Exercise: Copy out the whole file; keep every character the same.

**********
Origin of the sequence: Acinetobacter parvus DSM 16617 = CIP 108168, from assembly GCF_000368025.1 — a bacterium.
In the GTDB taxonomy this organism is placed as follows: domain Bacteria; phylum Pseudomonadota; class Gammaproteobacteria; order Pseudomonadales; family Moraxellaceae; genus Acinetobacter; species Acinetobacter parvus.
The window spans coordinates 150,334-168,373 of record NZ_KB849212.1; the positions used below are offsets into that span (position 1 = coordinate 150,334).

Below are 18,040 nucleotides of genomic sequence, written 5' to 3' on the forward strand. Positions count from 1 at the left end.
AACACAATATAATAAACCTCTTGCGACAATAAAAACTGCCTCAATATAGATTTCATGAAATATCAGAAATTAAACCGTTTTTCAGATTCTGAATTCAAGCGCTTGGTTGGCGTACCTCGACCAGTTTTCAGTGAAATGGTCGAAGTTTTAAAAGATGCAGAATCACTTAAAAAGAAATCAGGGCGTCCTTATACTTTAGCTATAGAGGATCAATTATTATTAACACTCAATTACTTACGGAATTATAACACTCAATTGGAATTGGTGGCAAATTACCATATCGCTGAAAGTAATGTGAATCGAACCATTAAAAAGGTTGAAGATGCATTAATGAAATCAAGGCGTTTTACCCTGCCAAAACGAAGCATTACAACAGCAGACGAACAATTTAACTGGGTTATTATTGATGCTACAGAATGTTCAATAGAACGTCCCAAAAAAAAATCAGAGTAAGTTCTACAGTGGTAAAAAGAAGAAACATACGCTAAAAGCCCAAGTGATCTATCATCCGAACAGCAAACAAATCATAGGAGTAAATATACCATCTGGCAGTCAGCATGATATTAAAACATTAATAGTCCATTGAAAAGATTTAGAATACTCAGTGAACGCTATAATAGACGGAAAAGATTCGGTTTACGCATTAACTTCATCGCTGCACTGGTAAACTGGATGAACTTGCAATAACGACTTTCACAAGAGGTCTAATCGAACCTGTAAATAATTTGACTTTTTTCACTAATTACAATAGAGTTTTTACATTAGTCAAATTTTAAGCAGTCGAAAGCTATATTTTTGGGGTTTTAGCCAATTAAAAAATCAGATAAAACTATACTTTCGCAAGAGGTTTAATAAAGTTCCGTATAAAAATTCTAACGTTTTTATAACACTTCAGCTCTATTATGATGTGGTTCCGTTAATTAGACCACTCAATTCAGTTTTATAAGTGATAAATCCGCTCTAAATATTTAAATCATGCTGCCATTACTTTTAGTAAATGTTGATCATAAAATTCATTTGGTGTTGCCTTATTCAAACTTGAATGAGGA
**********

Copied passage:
Origin of the sequence: Acinetobacter parvus DSM 16617 = CIP 108168, from assembly GCF_000368025.1 — a bacterium.
In the GTDB taxonomy this organism is placed as follows: domain Bacteria; phylum Pseudomonadota; class Gammaproteobacteria; order Pseudomonadales; family Moraxellaceae; genus Acinetobacter; species Acinetobacter parvus.
The window spans coordinates 150,334-168,373 of record NZ_KB849212.1; the positions used below are offsets into that span (position 1 = coordinate 150,334).

Below are 18,040 nucleotides of genomic sequence, written 5' to 3' on the forward strand. Positions count from 1 at the left end.
AACACAATATAATAAACCTCTTGCGACAATAAAAACTGCCTCAATATAGATTTCATGAAATATCAGAAATTAAACCGTTTTTCAGATTCTGAATTCAAGCGCTTGGTTGGCGTACCTCGACCAGTTTTCAGTGAAATGGTCGAAGTTTTAAAAGATGCAGAATCACTTAAAAAGAAATCAGGGCGTCCTTATACTTTAGCTATAGAGGATCAATTATTATTAACACTCAATTACTTACGGAATTATAACACTCAATTGGAATTGGTGGCAAATTACCATATCGCTGAAAGTAATGTGAATCGAACCATTAAAAAGGTTGAAGATGCATTAATGAAATCAAGGCGTTTTACCCTGCCAAAACGAAGCATTACAACAGCAGACGAACAATTTAACTGGGTTATTATTGATGCTACAGAATGTTCAATAGAACGTCCCAAAAAAAAATCAGAGTAAGTTCTACAGTGGTAAAAAGAAGAAACATACGCTAAAAGCCCAAGTGATCTATCATCCGAACAGCAAACAAATCATAGGAGTAAATATACCATCTGGCAGTCAGCATGATATTAAAACATTAATAGTCCATTGAAAAGATTTAGAATACTCAGTGAACGCTATAATAGACGGAAAAGATTCGGTTTACGCATTAACTTCATCGCTGCACTGGTAAACTGGATGAACTTGCAATAACGACTTTCACAAGAGGTCTAATCGAACCTGTAAATAATTTGACTTTTTTCACTAATTACAATAGAGTTTTTACATTAGTCAAATTTTAAGCAGTCGAAAGCTATATTTTTGGGGTTTTAGCCAATTAAAAAATCAGATAAAACTATACTTTCGCAAGAGGTTTAATAAAGTTCCGTATAAAAATTCTAACGTTTTTATAACACTTCAGCTCTATTATGATGTGGTTCCGTTAATTAGACCACTCAATTCAGTTTTATAAGTGATAAATCCGCTCTAAATATTTAAATCATGCTGCCATTACTTTTAGTAAATGTTGATCATAAAATTCATTTGGTGTTGCCTTATTCAAACTTGAATGAGGA